The lovely Laura of A Drop in the Ocean will be hosting!

View past and upcoming topics here or like our Facebook Page for regular alerts.

Link up here or by clicking the blue button below!

7 Quick Takes on Reflection, Discussion, and My New Computer

7 Quick Takes, hosted at This Ain't the Lyceum

— 1 —

It’s almost Pentecost. I had a lot on my mind going into this week, and I was hoping that my buddy the Holy Spirit would show up for me as I prayed my novena. Well. You get what you pray for, especially when it is a host of things that make you reflect. I’m looking forward to a quiet, normal weekend, during which I will hopefully have the opportunity to reflect on everything that’s swirling around in my mind.

— 2 —

We discussed mercy throughout the ATX Catholic Retreat a few weeks ago. I was on a panel featuring fellow contributors (and people I know offline) Kraft and Trenton, and we talked about technology and mercy. It sounds like a strange topic at first, but I was pleased with the way the conversation went. I had to take some of my own advice, so I’m pretty sure that didn’t come from my heart alone. (See the note about my pal in Quick Take #1.)

You can listen to a recording of the mercy and technology panel discussion over at ATX Catholic. The post also features a rare photo of me without my shoulders covered. (I took a sweater for the time we spent in the Shrine’s chapel; I don’t like being in churches with bare shoulders.)

— 3 —

It took several days for me to unbox my new computer, but I finally got around to it. I just didn’t want to put in the time, and I struggle with change.

I had my first laptop, a Dell Inspiron 1150, for over five years (all the way through college and halfway through grad school) until it died. There was a manufacturing defect that made it overheat constantly, but I got Dell to replace the faulty part for free, out of warranty. (Yes, that’s another throwback, can-you-find-my-comment post.) Then the operating system failed, so it wouldn’t start. The Geek Squad at Best Buy removed the hard drive for me, I enclosed it, and I saved all my data!

This time around, when my HP Pavilion (currently just over eight years old) started to enter the throes of death, I started backing up my files. The computer actually still works… if I remove the battery completely, keep it plugged in, and hibernate it before unplugging. It’s a tedious strategy that keeps me tethered to the wall, but the computer’s been working okay despite limping along. I knew I needed a new one, though, so I saved up for it and finally pulled the trigger so I can devote that saving momentum elsewhere.

My new Pavilion has Windows 10, so I’m learning to use that. It feels like a flatter version of Windows 7, which was a shinier version of Windows XP, so I think I’ll be okay. I’ve managed to avoid the versions that everyone hated (Vista and 8). Coincidentally, this computer is a shinier, flatter version of my old computer. I did have to solve a Skype–Windows 10-specific microphone problem. Skype is essential to my relational life; I am very grateful to Mr. Man for helping me find a solution.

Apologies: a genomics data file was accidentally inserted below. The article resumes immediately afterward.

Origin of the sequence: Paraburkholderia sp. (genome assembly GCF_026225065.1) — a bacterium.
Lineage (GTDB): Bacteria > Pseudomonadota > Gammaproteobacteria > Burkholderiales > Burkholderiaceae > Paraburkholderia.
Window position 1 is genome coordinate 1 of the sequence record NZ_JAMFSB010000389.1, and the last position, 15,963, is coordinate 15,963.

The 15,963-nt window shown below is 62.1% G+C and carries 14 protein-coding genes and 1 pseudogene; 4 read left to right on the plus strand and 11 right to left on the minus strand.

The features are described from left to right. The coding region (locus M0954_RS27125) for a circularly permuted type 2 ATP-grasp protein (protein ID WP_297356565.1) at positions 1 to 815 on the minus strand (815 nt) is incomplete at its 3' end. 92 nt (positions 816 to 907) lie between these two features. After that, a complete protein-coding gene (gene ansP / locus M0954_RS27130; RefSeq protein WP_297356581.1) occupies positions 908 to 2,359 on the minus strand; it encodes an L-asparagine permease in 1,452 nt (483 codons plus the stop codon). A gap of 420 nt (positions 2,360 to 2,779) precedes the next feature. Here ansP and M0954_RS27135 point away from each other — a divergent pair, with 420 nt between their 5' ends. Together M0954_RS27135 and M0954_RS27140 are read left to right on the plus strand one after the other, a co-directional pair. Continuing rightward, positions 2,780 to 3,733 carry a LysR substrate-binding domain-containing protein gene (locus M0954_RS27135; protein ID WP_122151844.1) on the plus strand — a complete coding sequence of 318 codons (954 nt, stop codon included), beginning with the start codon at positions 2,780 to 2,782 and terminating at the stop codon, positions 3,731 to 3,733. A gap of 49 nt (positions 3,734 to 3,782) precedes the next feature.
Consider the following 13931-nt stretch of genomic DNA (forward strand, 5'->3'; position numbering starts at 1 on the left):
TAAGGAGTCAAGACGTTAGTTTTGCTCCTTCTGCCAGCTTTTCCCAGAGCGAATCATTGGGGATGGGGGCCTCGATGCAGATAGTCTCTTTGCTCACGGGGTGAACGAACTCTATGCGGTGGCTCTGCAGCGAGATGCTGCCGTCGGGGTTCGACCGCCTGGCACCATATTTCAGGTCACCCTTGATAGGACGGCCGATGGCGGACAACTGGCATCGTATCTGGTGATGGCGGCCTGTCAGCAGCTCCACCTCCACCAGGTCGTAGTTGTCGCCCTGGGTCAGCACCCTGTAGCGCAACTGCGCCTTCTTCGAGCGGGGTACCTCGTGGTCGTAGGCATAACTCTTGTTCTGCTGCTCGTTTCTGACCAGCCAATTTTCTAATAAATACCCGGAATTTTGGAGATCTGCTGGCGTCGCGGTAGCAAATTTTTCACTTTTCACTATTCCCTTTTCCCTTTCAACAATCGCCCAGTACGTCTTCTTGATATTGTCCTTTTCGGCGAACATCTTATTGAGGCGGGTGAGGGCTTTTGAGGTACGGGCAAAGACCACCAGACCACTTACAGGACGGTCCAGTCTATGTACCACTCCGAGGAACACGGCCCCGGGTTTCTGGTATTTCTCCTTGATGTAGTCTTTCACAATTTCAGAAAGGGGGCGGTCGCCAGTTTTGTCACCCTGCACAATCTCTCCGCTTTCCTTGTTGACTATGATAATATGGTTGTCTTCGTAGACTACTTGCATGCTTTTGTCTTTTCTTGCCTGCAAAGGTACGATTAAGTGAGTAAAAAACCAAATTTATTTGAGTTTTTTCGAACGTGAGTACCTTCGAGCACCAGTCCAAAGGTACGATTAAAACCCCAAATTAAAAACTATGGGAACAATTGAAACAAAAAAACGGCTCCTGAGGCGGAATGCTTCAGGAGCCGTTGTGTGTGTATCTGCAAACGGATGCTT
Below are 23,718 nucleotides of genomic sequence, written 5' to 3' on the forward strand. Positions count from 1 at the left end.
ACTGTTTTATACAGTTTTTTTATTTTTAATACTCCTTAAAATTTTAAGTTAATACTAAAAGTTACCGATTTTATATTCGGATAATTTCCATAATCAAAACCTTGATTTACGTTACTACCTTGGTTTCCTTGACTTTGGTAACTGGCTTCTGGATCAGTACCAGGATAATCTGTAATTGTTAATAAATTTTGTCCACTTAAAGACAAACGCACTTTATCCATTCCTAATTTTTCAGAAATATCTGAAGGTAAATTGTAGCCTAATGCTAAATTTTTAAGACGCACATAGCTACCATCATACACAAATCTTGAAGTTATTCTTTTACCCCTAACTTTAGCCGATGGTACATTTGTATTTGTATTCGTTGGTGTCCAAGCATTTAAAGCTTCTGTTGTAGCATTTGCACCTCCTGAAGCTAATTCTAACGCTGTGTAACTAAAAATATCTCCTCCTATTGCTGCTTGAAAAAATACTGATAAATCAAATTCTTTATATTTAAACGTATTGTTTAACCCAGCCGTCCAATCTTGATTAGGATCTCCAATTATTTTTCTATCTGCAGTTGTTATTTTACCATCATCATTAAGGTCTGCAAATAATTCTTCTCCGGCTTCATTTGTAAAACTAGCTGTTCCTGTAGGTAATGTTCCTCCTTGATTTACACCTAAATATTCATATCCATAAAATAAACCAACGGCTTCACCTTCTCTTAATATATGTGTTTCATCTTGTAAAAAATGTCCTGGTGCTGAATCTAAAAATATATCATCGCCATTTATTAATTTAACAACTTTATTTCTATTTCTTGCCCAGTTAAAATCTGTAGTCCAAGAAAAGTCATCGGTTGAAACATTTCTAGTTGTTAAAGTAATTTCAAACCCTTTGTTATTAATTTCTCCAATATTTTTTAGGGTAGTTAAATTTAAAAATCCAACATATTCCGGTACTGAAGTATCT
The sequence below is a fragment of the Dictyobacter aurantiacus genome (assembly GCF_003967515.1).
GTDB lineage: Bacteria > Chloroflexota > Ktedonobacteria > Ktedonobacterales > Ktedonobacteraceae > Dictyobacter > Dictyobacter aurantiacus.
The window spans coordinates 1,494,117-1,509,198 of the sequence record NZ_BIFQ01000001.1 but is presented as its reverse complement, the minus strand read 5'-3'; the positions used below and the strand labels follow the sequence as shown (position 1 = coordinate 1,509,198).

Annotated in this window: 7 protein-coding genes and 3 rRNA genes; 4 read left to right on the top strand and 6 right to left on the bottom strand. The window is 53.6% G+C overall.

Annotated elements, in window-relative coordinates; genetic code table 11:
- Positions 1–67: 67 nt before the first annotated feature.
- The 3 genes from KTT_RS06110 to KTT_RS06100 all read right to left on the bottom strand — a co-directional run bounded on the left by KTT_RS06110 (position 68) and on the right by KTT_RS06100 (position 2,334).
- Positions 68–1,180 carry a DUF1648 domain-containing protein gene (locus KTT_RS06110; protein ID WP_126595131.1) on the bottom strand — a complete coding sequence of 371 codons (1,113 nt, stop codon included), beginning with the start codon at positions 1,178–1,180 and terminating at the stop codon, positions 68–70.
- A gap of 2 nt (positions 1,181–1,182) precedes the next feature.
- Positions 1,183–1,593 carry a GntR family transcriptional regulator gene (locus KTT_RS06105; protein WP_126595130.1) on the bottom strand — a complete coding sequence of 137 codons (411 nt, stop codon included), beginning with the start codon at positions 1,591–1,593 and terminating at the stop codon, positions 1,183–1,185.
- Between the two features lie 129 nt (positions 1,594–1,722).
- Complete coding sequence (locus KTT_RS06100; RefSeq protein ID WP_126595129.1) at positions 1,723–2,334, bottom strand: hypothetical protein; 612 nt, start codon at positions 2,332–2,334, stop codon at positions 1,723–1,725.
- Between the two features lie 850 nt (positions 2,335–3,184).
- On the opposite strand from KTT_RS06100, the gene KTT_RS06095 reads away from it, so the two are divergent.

— 4 —

Category: 10-Letter Words; In the Catholic religion, there are 7 of these Jesus establish and entrusted to the Church.

Category: Communication; The signal that a papal election is complete is smoke of this color coming out of the Sistine Chapel chimney.

Whaaaaaaaaat? Jeopardy! has had some amazing categories during the Teachers Tournament. The sad part is that, because this is J!6, those questions were not actually asked on the show. I can only hope the actual aired questions are that awesome if I get on. I’ve got seventeen more months in the contestant pool; there’s plenty of time for the awesomeness to swing back around.

— 5 —

The best short commentary on the presidential prayer of Jesus (John 17) is that they are the words of a dying man, so they are completely honest.

The best long commentary might be this by my other buddy, St. Augustine:

When he had said to his Father: “And now I will no longer be in the world…; I am coming to you” (Jn 17:11), our Lord recommended to his Father those who were about to be deprived of his physical presence: “Holy Father, keep them in your name that you have given to me.” As man, Jesus prays to God for the disciples he has received from God. But note what follows: “So that they may be one just as we are.” He does not say: That they may be one with us, or: So that they and we together may be one thing just as we are one, but he says: “That they may be one just as we are.” That they may be one in their nature just as we are one in ours. The truth is that these words imply that Jesus spoke as having the same divine nature as his Father, as he says elsewhere: “The Father and I are one,” (Jn 10,30). According to his human nature he had said: “My Father is greater than I, “ (Jn 14,28), but since God and man form one and the same person in him, we understand that he is man because he prays and understand him to be God because he is one thing with the one to whom he prays.

“But now I am coming to you. I speak this in the world so that they may share my joy completely.” As yet he has not left the world; he is still there; but since he is shortly going to leave it, he is no longer in it, so to speak. But what is that joy with which he wants his disciples to be filled? This he has already explained a little before, when he said: “That they may be one as we are.” Concerning this joy, which belongs to him and which he has given to them, he foretells to them the perfect fulfillment and that is why he speaks about it “in the world”. This joy is the peace and happiness of the world to come and, to gain it, we must live in the present world with self-restraint, justice and devotion.

— 6 —

I went to my friend Don’s Derby party again. It was delightful, although I would have appreciated it starting on time. That is part of why I don’t like football: you never know when the game is going to end. I have things other than spectating to do. Everyone else can go spectate without me; that’s cool. Have fun.

— 7 —